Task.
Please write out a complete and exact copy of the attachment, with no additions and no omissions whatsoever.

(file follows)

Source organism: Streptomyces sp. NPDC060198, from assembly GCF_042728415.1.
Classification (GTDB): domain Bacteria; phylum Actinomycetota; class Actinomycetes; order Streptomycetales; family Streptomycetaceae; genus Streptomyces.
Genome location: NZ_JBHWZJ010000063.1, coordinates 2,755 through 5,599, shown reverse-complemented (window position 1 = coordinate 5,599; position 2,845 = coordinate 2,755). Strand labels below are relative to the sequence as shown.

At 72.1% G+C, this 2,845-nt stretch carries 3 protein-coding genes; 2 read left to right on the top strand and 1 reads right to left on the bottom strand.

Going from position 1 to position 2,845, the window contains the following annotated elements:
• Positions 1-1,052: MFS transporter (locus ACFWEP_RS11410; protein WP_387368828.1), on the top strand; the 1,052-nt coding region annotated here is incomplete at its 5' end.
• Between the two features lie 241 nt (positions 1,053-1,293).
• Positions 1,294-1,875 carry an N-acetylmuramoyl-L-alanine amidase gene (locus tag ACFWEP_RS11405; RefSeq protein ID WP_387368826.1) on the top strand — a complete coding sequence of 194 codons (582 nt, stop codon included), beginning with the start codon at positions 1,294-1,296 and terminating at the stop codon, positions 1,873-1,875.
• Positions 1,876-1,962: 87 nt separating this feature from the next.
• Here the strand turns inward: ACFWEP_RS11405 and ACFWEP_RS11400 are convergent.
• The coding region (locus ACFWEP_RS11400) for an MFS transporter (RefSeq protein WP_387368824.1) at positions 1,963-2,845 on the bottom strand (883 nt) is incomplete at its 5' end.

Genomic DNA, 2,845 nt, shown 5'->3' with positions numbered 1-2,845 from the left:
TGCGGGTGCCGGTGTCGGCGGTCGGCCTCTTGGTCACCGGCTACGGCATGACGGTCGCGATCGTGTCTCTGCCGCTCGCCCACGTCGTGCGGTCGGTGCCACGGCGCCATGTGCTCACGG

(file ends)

Source organism: Streptomyces sp. NPDC060198, from assembly GCF_042728415.1.
Classification (GTDB): domain Bacteria; phylum Actinomycetota; class Actinomycetes; order Streptomycetales; family Streptomycetaceae; genus Streptomyces.
Genome location: NZ_JBHWZJ010000063.1, coordinates 2,755 through 5,599, shown reverse-complemented (window position 1 = coordinate 5,599; position 2,845 = coordinate 2,755). Strand labels below are relative to the sequence as shown.

At 72.1% G+C, this 2,845-nt stretch carries 3 protein-coding genes; 2 read left to right on the top strand and 1 reads right to left on the bottom strand.

Going from position 1 to position 2,845, the window contains the following annotated elements:
• Positions 1-1,052: MFS transporter (locus ACFWEP_RS11410; protein WP_387368828.1), on the top strand; the 1,052-nt coding region annotated here is incomplete at its 5' end.
• Between the two features lie 241 nt (positions 1,053-1,293).
• Positions 1,294-1,875 carry an N-acetylmuramoyl-L-alanine amidase gene (locus tag ACFWEP_RS11405; RefSeq protein ID WP_387368826.1) on the top strand — a complete coding sequence of 194 codons (582 nt, stop codon included), beginning with the start codon at positions 1,294-1,296 and terminating at the stop codon, positions 1,873-1,875.
• Positions 1,876-1,962: 87 nt separating this feature from the next.
• Here the strand turns inward: ACFWEP_RS11405 and ACFWEP_RS11400 are convergent.
• The coding region (locus ACFWEP_RS11400) for an MFS transporter (RefSeq protein WP_387368824.1) at positions 1,963-2,845 on the bottom strand (883 nt) is incomplete at its 5' end.

Genomic DNA, 2,845 nt, shown 5'->3' with positions numbered 1-2,845 from the left:
TGCGGGTGCCGGTGTCGGCGGTCGGCCTCTTGGTCACCGGCTACGGCATGACGGTCGCGATCGTGTCTCTGCCGCTCGCCCACGTCGTGCGGTCGGTGCCACGGCGCCATGTGCTCACGG